Grassley: Small Business Bill Should be More Targeted to Job Creation
Floor Statement of Senator Chuck Grassley: Comments on Small Business Bill
Delivered Wednesday, September 15, 2010
I’d like to speak for a few minutes about the pending legislation, the Small Business Jobs Act of 2010. For more than a year now the mantra of my colleagues on the other side of the aisle has been JOBs, JOBs, JOBs. Unfortunately, the only jobs the policies of my colleagues on the other side of the aisle have created are government jobs.
The legislative fixes proposed by the other side have fallen short in creating private sector job growth. Unemployment reached a high of 10.1% in October of 2009.
The Administration promised that unemployment would not go above 8% if we would enact their $800 billion stimulus bill. Moreover, they asserted that 90% of the jobs would be in the private sector.
The unemployment numbers have come down from their high in October, but this has not been the result of robust hiring in the private sector. To the contrary, many people are simply no longer counted as being unemployed because they have stopped looking for work. For those who did find work, many found work with the U.S. Census Bureau helping to complete the 2010 census. The unemployment rate reached a low of 9.5% in July, but once again has ticked up to 9.6% as 114,000 temporary census jobs ended.
While those who put their faith in the stimulus package believed that this summer would become known as 'Recovery Summer' due to all the stimulus projects under way, it actually has ended in what a National Public Radio (NPR) story termed an “Economic Pothole.”
To be fair, the private sector employment number has inched up slightly in the past few months. For August, the Bureau of Labor Statistics reported that private sector employment payroll edged up by 67,000. However, the problem is that around 150,000 jobs need to be added each month just to keep up with the growth in population. So basically, by adding 67,000 jobs we are treading water too slowly to keep our heads above water.
Moreover, as pointed out in the September issue of the National Federation of Independent Business’ (NFIB) Small Business Economic Trends, 45,000 of those 67,000 private sector jobs were in education and health care. These jobs are heavily dependent on government spending. That means these are not typical small business jobs on Main Street.
It is clear that small businesses remain pessimistic about the economy and are hesitant to hire new workers. According to NFIB’s most recent survey:
* A net negative 1 percent of business owners plan to create new jobs in the next three months;
* A net negative of 8% of business owners expect the economy to improve.
* Only 4% of business owners said it was a good time to expand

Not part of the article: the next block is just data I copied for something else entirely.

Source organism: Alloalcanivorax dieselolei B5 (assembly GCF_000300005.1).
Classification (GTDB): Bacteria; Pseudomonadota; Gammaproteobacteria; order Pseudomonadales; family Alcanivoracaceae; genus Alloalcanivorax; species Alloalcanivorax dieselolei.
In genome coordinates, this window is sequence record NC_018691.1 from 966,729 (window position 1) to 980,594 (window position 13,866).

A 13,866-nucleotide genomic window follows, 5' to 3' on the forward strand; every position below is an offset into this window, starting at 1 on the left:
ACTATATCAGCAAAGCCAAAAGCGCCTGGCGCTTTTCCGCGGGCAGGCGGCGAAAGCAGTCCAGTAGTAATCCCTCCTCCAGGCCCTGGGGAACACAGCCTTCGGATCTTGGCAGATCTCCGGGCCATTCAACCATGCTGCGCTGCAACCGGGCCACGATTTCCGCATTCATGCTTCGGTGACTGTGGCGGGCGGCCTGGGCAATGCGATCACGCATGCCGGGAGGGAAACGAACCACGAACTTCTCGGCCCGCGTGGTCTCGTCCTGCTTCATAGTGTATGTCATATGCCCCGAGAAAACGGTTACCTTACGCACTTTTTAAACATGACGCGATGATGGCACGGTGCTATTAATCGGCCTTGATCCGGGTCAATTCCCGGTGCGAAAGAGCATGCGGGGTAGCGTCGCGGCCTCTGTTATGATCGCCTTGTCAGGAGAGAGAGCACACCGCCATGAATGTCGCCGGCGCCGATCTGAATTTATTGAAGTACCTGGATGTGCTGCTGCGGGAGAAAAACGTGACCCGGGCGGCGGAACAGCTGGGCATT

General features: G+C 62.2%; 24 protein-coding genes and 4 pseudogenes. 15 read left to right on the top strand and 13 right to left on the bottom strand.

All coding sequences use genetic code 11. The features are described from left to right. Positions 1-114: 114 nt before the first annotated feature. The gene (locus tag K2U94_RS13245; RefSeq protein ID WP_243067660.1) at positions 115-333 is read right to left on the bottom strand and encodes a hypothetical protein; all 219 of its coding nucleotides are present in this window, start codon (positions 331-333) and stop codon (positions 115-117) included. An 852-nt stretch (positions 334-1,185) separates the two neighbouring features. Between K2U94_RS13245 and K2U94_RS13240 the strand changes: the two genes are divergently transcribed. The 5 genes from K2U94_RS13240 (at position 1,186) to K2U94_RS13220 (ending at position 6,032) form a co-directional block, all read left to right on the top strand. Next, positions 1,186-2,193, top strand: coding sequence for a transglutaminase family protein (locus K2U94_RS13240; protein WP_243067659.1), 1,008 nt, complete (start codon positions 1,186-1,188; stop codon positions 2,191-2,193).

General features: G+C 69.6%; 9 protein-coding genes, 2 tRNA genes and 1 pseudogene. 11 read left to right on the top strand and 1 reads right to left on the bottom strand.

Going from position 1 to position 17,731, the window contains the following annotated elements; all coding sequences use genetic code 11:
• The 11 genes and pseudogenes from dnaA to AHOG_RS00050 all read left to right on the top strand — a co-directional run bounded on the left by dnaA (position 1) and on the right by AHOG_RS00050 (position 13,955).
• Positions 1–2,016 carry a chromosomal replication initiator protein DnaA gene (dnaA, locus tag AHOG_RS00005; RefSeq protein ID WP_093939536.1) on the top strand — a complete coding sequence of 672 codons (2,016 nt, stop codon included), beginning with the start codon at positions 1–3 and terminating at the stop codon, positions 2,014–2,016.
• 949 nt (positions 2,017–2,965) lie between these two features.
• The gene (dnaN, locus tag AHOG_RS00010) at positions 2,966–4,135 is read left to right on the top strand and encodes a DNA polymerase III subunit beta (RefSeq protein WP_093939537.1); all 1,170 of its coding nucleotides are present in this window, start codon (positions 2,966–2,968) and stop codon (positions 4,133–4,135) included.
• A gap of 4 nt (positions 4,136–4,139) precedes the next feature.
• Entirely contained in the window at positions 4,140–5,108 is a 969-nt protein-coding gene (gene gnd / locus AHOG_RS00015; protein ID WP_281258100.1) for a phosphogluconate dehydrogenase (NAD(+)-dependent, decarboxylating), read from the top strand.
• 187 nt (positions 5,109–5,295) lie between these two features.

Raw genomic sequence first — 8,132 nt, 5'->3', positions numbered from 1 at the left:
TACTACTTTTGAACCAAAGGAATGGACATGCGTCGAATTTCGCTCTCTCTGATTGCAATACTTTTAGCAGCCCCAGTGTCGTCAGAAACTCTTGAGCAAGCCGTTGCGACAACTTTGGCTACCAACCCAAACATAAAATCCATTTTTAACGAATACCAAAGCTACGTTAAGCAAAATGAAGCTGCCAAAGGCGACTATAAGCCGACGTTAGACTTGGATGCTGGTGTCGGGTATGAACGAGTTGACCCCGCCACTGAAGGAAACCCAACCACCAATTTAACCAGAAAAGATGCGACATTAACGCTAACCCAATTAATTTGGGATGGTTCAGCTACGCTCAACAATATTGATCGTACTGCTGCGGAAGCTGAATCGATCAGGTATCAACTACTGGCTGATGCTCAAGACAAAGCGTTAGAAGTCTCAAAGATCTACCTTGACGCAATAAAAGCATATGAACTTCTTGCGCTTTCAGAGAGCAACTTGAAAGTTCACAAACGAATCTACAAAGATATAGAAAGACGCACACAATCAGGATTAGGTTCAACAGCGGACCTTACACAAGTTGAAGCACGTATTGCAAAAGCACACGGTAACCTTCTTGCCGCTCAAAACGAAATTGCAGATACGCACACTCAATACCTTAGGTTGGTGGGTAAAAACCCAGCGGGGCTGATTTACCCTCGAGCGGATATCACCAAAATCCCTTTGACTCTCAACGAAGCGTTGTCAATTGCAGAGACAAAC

* A net negative 30 percent of owners reported higher earnings
This last component is especially important for businesses when it comes to hiring new employees, since businesses need to know that the revenue generated from the additional employee will exceed the cost.
Given the current unemployment rate, it is not surprising we are once again looking at ways to create jobs.
The question remains, are we going to continue to look to the government to be the job creator or are we going to realize that job creation and real economic growth come from the private sector?
The bill before us appears to recognize the importance of the private sector -- in particular, the importance of small business and entrepreneurs in getting our economy back on track and getting the employment numbers to move in the right direction.
I have been beating the drum for some time now that if we want to get our economy back on track, we need to focus on small business. After all, small business is responsible for creating 70% of the jobs in our economy.
During the debate on the $800 billion stimulus bill, I pointed out it contained too little in terms of provisions aimed at small business. In all, less than one-half of one percent of the stimulus bill was tax relief for small business.
Unfortunately, my concern that the stimulus bill provided too little relief to small business has proved correct. Since the stimulus bill was signed into law, small business has been hemorrhaging jobs.
According to ADP National Employment data, since the stimulus was enacted, small businesses, which are those with fewer than 500 employees, have lost a net amount of 2.6 million jobs.
During this same time large businesses, which are those with over 500 employees, lost a net amount of 716 thousand jobs. According to this data, small businesses have accounted for nearly 80 percent of the decline in employment since the stimulus bill was signed into law.
With the consideration of the small business package before us today, I hope that this body is finally starting to get serious about tackling unemployment through a true “jobs” bill.
Compared to previous stimulus or jobs bills promoted by the majority, this small business bill has a rather modest cost with the tax provisions totaling around $12 billion.
It is targeted at job creation by providing small businesses incentives to invest in new equipment, expand their operations and ultimately hire new employees. The bill includes provisions that would:
Encourage businesses to invest in new equipment and real property by increasing the amount of capital expenditures that small businesses can expense. For equipment the amount that can be expensed is increased to $500,000 and for real property it is $250,000. Moreover, it encourages investment by providing additional first-year bonus depreciation.
It promotes entrepreneurship by increasing the amount allowed as a deduction for start-up expenditures.
It increases access to capital by allowing 100 percent of gain from investment in qualified small business stock to be excluded from income. It also takes the general business credits out of the alternative minimum tax for those sole proprietorships, flow-throughs and non-publicly-traded C corporations with $50 million or less in annual gross receipts.
It also increases access to capital by extending the one-year carryback for general business credits to a five-year carryback for small businesses.